How gear couplings fail

The typical failure mode of gear couplings is that the teeth wear away from improper lubrication and/or excessive misalignment until there is excessive backlash and tooth tip clearance leading to high vibration, or they become so thin they can no longer support the torque and roll over, an example which is a hub spinning inside a sleeve.

While failures caused by a combination of factors occur, a primary cause can usually be identified, and the most common gear coupling failures involves improper lubrication (approximately 75% of known failures).

This article is extracted from the paper, "Coupling credible failure modes and owner options to intervene," presented at the 2013 Turbomachinery Symposium by Stephen R. Locke, Thomas D. Hess, Michael J. Burgess of DuPont and Joseph Corcoran of Kop-Flex.

In one scenario, the additives and impurities present in the lubricant are separated and retained in the coupling due to centrifugal forces, creating sludge. As the quantity of sludge increases over time, it can impair axial float, corrode the teeth thereby accelerating their wear rate, or reduce the circulation of the lubricant. In extreme cases, sludge can even lock-up the coupling and prevent the movement necessary to accommodate misalignment in per Calistrat and Webb (1972).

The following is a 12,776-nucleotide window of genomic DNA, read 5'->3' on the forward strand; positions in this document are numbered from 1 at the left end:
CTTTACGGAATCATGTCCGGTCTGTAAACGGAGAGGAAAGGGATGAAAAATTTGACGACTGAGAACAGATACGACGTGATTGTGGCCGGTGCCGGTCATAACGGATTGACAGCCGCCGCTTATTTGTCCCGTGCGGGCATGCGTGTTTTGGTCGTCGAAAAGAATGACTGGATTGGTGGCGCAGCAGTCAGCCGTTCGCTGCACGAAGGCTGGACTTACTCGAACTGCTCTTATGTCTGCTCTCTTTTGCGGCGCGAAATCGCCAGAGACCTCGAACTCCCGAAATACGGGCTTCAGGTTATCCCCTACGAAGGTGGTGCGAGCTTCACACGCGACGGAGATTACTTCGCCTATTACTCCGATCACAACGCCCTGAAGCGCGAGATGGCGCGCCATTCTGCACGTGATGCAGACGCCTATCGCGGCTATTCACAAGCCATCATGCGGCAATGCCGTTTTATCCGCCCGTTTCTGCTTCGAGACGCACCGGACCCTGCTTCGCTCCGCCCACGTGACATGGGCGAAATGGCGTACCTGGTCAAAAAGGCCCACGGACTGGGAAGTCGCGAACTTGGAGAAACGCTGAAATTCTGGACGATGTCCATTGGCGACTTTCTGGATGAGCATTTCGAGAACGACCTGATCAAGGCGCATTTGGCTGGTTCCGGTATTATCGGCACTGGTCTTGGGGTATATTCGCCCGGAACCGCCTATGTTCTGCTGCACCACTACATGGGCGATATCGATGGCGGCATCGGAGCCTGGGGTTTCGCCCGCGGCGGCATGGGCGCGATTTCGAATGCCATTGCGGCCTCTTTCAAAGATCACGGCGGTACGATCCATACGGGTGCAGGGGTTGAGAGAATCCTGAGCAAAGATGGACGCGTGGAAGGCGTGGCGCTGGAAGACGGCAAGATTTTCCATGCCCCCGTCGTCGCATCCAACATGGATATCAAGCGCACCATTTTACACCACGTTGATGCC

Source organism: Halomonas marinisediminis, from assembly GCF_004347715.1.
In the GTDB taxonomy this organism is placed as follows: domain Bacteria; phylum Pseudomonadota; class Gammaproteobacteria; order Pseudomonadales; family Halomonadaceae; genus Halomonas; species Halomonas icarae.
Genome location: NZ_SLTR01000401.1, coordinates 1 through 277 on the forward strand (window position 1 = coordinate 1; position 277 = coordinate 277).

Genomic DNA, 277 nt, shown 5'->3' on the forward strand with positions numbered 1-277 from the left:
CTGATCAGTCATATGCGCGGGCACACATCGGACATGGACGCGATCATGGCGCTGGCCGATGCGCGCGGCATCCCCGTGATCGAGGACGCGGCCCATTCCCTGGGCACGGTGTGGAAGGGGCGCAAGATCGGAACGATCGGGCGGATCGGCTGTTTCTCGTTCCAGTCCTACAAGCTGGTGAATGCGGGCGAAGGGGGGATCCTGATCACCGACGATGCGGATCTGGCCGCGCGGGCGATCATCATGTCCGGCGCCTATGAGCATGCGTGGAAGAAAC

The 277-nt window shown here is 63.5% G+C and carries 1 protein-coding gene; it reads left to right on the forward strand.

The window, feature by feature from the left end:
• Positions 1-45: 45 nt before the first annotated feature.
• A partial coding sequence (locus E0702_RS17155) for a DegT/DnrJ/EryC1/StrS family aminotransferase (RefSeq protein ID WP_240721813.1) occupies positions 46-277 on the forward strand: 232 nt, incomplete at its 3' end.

Another common scenario is caused by inadequate supply of lubrication. For example, in a continuously oil lubricated special purpose gear coupling, if the oil flow rate is too low, or

the oil flow nozzle is pointed in the wrong direction, increased friction will accelerate tooth wear. As the wear increases the cross sectional area of the tooth will decrease, and can lead to

premature failure.

In addition to lubrication, excessive misalignment causes failures due to an increased bending stress towards the end of the gear teeth, or end loading. Under extremely high misalignment, tremendous forces are transmitted through the couplings to the connected shafts and bearings. As the bearings wear and the misalignment increases,bending stress at the end of the gear teeth is increased and wear accelerated. Misalignment failures account for about 20% of known gear coupling failures.

It’s important to note that tooth wear is not the only result of inadequate lubrication and excessive misalignment. If a gear coupling locks up from excess sludge or just from high misalignment the bending loads on the coupling are severe and other coupling components and shaft and flanges can fatigue and fail catastrophically